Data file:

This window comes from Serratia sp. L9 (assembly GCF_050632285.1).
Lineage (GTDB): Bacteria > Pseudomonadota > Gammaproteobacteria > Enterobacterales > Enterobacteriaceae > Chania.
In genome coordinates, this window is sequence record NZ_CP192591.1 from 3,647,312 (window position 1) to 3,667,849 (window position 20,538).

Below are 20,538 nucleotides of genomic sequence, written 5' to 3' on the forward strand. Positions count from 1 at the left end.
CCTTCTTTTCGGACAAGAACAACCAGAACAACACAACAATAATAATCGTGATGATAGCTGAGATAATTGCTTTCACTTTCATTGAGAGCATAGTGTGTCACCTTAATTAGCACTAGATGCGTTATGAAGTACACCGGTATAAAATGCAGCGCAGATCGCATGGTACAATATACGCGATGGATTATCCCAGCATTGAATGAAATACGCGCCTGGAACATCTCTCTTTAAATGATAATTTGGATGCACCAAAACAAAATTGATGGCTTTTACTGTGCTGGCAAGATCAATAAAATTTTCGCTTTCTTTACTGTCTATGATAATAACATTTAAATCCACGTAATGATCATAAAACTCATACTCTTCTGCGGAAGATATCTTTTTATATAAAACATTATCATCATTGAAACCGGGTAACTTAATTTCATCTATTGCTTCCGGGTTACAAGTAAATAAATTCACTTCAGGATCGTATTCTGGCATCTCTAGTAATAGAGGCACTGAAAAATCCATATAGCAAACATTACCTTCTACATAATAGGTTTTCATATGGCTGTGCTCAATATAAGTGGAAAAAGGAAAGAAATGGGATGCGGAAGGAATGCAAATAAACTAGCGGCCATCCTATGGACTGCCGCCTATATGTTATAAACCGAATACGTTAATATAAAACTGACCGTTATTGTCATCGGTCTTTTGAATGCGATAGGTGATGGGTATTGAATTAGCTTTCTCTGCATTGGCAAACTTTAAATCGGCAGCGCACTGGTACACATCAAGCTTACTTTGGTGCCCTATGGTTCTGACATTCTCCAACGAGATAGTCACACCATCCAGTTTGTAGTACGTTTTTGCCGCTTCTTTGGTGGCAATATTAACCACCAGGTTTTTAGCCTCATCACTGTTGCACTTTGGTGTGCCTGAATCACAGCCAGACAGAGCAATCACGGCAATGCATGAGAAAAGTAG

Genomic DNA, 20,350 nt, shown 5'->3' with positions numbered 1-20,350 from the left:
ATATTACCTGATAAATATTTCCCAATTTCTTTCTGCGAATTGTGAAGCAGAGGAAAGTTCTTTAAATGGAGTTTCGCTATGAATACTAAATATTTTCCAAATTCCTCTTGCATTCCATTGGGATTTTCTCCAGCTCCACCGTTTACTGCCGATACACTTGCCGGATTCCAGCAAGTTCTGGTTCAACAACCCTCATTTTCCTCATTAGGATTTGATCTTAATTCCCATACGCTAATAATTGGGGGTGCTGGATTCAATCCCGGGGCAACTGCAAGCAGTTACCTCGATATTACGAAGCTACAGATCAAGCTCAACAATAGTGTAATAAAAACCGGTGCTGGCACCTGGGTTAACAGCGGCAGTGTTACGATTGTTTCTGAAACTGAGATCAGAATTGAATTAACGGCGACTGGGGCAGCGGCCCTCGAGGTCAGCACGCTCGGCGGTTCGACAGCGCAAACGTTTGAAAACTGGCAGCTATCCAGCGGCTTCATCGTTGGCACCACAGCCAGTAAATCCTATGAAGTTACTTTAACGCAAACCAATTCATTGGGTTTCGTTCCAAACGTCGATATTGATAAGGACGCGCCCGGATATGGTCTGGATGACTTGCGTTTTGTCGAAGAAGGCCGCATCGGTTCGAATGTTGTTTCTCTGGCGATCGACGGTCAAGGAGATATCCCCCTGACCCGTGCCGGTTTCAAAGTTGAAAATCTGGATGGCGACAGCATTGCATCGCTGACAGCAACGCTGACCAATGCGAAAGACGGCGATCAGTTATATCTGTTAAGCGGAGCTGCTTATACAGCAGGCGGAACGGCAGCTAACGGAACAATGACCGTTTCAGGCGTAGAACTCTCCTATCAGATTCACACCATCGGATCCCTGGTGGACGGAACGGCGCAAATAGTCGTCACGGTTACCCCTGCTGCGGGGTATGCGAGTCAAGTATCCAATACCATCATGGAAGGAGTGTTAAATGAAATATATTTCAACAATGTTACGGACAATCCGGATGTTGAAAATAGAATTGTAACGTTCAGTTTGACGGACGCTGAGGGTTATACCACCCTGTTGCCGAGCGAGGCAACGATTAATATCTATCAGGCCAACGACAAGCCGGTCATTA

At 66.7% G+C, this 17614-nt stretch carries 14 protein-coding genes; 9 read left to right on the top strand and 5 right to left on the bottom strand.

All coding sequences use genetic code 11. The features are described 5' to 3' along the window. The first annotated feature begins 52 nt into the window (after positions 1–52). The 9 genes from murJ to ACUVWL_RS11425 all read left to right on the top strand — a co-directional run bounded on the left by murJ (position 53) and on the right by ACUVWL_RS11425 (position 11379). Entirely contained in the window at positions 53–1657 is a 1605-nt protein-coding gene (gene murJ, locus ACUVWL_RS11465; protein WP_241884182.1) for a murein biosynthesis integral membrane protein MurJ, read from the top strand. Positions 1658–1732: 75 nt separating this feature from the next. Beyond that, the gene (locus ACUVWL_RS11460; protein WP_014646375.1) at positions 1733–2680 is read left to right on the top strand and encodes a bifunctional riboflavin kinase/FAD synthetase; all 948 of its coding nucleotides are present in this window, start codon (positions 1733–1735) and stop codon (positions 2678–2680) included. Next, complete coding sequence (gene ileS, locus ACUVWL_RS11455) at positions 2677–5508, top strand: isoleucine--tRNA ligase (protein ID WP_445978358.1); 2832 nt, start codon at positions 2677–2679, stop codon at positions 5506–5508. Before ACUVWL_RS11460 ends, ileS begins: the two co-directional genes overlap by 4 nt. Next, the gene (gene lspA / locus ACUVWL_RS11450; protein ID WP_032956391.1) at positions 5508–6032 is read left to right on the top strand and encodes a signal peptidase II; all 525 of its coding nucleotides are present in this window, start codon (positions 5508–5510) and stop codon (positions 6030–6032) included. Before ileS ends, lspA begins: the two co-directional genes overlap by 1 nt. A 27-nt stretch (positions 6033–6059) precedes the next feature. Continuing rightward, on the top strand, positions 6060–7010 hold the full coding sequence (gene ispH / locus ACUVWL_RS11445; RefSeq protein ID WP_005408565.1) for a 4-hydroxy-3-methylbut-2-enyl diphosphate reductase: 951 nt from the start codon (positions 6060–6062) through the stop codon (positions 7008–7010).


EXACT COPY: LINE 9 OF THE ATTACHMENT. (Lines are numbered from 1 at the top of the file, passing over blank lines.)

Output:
All coding sequences use genetic code 11. The features are described 5' to 3' along the window. The first annotated feature begins 52 nt into the window (after positions 1–52). The 9 genes from murJ to ACUVWL_RS11425 all read left to right on the top strand — a co-directional run bounded on the left by murJ (position 53) and on the right by ACUVWL_RS11425 (position 11379). Entirely contained in the window at positions 53–1657 is a 1605-nt protein-coding gene (gene murJ, locus ACUVWL_RS11465; protein WP_241884182.1) for a murein biosynthesis integral membrane protein MurJ, read from the top strand. Positions 1658–1732: 75 nt separating this feature from the next. Beyond that, the gene (locus ACUVWL_RS11460; protein WP_014646375.1) at positions 1733–2680 is read left to right on the top strand and encodes a bifunctional riboflavin kinase/FAD synthetase; all 948 of its coding nucleotides are present in this window, start codon (positions 1733–1735) and stop codon (positions 2678–2680) included. Next, complete coding sequence (gene ileS, locus ACUVWL_RS11455) at positions 2677–5508, top strand: isoleucine--tRNA ligase (protein ID WP_445978358.1); 2832 nt, start codon at positions 2677–2679, stop codon at positions 5506–5508. Before ACUVWL_RS11460 ends, ileS begins: the two co-directional genes overlap by 4 nt. Next, the gene (gene lspA / locus ACUVWL_RS11450; protein ID WP_032956391.1) at positions 5508–6032 is read left to right on the top strand and encodes a signal peptidase II; all 525 of its coding nucleotides are present in this window, start codon (positions 5508–5510) and stop codon (positions 6030–6032) included. Before ileS ends, lspA begins: the two co-directional genes overlap by 1 nt. A 27-nt stretch (positions 6033–6059) precedes the next feature. Continuing rightward, on the top strand, positions 6060–7010 hold the full coding sequence (gene ispH / locus ACUVWL_RS11445; RefSeq protein ID WP_005408565.1) for a 4-hydroxy-3-methylbut-2-enyl diphosphate reductase: 951 nt from the start codon (positions 6060–6062) through the stop codon (positions 7008–7010).